On June 9, 1996, while the NTSB's investigation of Flight 427 was still ongoing, the pilots of Eastwind Airlines Flight 517 briefly lost control of their aircraft, a 737-200, while flying from Trenton, New Jersey, to Richmond, Virginia.: ix The aircraft experienced two episodes of rudder reversal while on approach to land in Richmond. Unlike the two prior incidents, the rudder issues on Flight 517 spontaneously resolved and the pilots were able to safely land the aircraft. One of the 53 people on board was injured.: 51
The NTSB investigated the Eastwind incident, and incorporated information from both United Flight 585 and Eastwind Flight 517 into its ongoing investigation of the Flight 427 crash.: 44
Because Eastwind Flight 517 had landed safely, the NTSB was also able to perform tests on a plane that had experienced problems similar to the accident aircraft. In addition, because the pilots of Flight 517 had survived, the NTSB was able to interview them and gain additional information on their experience. The captain told the NTSB in a post-accident interview that they had not encountered any turbulence during the flight, and that, during their landing descent, he felt the rudder "kick" or "bump" even though neither pilot had moved the rudder pedals.: 51 When the plane abruptly rolled to the right, the captain applied left aileron and attempted to move the rudder, but the rudder pedal controls felt stiffer than normal and did not seem to respond to his input; when his flight control inputs did not immediately resolve the roll upset, he also advanced the throttle of the right engine in an effort to compensate.: 51–52
The NTSB and Boeing engineers conducted a series of tests on the PCUs from Flight 517 and Flight 427, as well as PCUs used in other aircraft and a brand-new PCU that had not yet been used in flight (the PCU from Flight 585, although it had been recovered, was too badly damaged to test in this manner).: 71, 81–85 Testing revealed that under certain circumstances, the PCU's dual servo valve could jam and deflect the rudder in the opposite direction of the pilots' input.: 81–85 Thermal shock testing revealed that the uncommanded rudder movement could be replicated by injecting a cold PCU with hot hydraulic fluid. Thermal shock resulted in the servo's secondary slide becoming jammed against the servo housing, and that when the secondary slide was jammed the primary slide could move to a position that resulted in rudder movement opposite of the pilot's commands.: 79 : 294 The NTSB concluded that all three rudder incidents (United Flight 585, USAir Flight 427, and Eastwind Flight 517) were most likely due to the PCU secondary slide jamming and excessive travel of the primary slide, resulting in the rudder reversal.: 294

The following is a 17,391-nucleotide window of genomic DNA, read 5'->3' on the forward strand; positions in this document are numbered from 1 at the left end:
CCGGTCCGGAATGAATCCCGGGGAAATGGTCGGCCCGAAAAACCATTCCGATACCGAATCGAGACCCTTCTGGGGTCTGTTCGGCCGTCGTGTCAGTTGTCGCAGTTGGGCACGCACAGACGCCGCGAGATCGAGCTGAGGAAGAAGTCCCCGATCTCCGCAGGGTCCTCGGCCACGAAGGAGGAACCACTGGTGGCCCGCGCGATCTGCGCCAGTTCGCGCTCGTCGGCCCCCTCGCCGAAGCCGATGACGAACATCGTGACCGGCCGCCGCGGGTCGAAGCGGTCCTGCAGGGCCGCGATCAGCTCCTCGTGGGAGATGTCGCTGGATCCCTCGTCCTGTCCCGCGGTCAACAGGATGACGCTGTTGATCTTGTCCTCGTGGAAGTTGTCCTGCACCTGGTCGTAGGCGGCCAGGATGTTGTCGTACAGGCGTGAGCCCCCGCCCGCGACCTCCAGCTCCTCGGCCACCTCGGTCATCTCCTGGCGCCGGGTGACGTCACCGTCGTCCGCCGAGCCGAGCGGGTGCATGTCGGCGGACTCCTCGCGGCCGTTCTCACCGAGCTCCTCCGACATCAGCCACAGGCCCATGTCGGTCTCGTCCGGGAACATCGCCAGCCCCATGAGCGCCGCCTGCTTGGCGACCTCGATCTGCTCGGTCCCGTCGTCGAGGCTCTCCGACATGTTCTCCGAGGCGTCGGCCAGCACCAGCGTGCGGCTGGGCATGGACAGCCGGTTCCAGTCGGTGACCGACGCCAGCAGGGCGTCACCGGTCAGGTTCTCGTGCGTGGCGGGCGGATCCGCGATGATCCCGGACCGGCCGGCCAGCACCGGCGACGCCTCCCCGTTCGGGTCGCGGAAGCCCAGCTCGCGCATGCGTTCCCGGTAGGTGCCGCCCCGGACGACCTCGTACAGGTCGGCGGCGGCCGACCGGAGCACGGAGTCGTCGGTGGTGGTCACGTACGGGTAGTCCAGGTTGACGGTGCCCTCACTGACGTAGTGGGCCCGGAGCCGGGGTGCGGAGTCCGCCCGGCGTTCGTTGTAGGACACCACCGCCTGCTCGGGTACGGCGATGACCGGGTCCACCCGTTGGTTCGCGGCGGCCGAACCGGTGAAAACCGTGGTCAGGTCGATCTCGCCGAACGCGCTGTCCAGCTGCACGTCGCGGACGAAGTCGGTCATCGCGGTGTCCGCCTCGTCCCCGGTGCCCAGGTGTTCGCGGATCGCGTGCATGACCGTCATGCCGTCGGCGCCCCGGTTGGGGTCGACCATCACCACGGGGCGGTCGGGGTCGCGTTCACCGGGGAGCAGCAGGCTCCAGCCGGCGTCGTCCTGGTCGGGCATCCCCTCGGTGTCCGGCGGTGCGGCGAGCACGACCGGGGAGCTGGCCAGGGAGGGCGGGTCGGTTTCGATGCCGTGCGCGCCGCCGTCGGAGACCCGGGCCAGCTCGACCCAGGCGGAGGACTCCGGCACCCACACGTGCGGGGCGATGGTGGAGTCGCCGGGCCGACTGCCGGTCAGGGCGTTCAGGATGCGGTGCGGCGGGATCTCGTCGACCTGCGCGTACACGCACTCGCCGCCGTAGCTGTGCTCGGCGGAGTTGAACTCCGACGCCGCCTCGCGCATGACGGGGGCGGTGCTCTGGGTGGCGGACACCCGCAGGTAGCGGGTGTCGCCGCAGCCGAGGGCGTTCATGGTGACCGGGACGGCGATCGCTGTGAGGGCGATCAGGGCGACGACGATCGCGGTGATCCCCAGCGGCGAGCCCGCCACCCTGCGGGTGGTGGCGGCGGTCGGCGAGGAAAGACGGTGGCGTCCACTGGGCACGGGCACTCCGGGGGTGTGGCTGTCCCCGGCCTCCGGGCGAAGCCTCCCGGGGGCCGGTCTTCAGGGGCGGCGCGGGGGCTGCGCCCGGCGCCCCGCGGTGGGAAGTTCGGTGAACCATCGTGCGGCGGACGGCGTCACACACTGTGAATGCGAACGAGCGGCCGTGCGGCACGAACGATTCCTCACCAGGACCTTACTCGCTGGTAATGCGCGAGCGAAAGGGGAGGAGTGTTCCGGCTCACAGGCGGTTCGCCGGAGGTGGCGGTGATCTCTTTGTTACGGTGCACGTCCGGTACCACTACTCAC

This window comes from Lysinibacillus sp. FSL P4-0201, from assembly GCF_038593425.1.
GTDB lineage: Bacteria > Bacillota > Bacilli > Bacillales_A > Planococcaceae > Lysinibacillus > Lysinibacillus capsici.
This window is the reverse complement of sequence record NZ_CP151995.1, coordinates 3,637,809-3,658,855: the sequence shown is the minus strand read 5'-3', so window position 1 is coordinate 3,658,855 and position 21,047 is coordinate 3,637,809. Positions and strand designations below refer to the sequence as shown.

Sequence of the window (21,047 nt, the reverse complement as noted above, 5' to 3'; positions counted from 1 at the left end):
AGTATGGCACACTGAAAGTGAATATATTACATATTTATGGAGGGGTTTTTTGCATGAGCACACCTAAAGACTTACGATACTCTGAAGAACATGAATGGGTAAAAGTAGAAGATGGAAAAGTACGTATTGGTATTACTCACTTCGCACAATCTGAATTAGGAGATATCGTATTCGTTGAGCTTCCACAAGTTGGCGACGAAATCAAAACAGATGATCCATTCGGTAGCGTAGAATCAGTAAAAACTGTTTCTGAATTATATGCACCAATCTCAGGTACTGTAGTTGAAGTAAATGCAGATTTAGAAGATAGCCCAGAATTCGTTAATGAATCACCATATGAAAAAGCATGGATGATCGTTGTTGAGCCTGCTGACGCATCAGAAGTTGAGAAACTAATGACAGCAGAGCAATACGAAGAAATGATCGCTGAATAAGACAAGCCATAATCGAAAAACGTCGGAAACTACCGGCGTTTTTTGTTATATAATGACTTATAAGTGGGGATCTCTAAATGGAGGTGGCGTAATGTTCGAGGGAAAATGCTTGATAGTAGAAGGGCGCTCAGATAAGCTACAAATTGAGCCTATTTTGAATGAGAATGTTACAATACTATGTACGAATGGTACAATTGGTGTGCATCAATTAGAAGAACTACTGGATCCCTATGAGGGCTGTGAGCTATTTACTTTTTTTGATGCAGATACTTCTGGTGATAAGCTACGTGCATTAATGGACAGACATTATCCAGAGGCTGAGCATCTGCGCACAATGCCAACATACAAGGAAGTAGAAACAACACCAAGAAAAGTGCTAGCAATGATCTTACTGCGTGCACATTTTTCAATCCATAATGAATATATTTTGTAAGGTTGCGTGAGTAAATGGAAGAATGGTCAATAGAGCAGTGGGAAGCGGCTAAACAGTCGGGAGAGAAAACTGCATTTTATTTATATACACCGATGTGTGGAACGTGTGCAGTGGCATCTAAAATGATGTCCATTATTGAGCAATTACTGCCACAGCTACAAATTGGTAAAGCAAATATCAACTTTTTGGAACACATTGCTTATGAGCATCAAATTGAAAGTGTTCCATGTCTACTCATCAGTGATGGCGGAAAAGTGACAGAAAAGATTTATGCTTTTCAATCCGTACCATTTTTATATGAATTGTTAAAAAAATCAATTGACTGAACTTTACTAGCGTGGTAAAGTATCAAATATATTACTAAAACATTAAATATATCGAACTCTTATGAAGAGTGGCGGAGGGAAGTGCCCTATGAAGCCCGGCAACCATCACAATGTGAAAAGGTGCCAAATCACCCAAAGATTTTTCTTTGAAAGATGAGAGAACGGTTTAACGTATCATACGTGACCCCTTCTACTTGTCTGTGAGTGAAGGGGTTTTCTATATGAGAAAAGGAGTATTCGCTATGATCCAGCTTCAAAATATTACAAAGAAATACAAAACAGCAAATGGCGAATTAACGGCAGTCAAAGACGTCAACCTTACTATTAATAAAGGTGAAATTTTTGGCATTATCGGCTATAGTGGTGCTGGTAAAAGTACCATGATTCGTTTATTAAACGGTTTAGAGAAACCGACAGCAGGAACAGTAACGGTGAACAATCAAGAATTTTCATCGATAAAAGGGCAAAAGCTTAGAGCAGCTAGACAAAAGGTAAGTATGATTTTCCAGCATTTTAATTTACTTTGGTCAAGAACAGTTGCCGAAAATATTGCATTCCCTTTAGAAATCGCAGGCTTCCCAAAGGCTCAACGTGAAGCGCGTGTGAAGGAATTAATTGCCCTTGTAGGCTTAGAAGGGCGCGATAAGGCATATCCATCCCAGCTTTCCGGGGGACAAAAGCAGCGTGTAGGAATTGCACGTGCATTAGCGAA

On March 24, 1999, after a four-year investigation, the NTSB issued its probable cause finding for Flight 427. The NTSB concluded that the probable cause of the Flight 427 crash was rudder reversal due to the PCU servo malfunction.: 295 Two years later, the NTSB published an amended accident report for Flight 585 that found the same probable cause for that accident as well.
As a result of the NTSB's findings, the Federal Aviation Administration ordered that the servo valves be replaced on all 737s by November 12, 2002. The FAA also ordered new training protocols for pilots to handle in an unexpected movement of flight controls.
The following Boeing 737 aircraft incidents were also suspected of being caused by a rudder PCU malfunction:
On December 19, 1997, SilkAir Flight 185 crashed in Indonesia, killing 104 people. Because the crash involved a Boeing 737-300 rolling and diving toward the ground at a steep angle, investigators considered the possibility of rudder hardover due to PCU servo malfunction. The Indonesian National Transportation Safety Committee, the lead investigating agency, concluded in its December 14, 2000 final report that it had found "no evidence to explain the cause of the accident.": 24 However, on the same day the U.S. NTSB, which also participated in the investigation, issued its own final report that contradicted the Indonesian NTSC findings.: 24–25 The NTSB's report found that there was sufficient evidence to rule out mechanical failure (based on NTSB/Parker-Hannifin's own examinations of the suspected PCU/dual-servo unit recovered from the SilkAir crash), and that the probable cause of the accident was "intentional pilot action," most likely the captain, purposely crashing the aircraft by applying sustained nose-down control pressure.: 24–25 
In 2004, following an independent investigation of the recovered PCU/dual-servo unit, a Los Angeles jury, which was not allowed to hear or consider the NTSB's conclusions about the accident, ruled that the 737's rudder was the cause of the crash, and ordered Parker Hannifin, the PCU/dual-servo component manufacturer, to pay US$44 million to the plaintiff families. Parker Hannifin subsequently appealed the verdict, which resulted in an out-of-court settlement for an undisclosed amount.
The Discovery Channel Canada TV Series Mayday (called Air Crash Investigation or Air Disasters in some markets) dramatized the NTSB's 737 rudder investigation in a 2007 episode titled "Hidden Danger" (broadcast in some countries as "Mystery Crashes").
Mayday separately dramatized the SilkAir crash investigation and lawsuit, including its connection to the 737 rudder controversy, in a 2012 episode titled "Pushed to the Limit" (broadcast in some countries as "Pilot Under Pressure").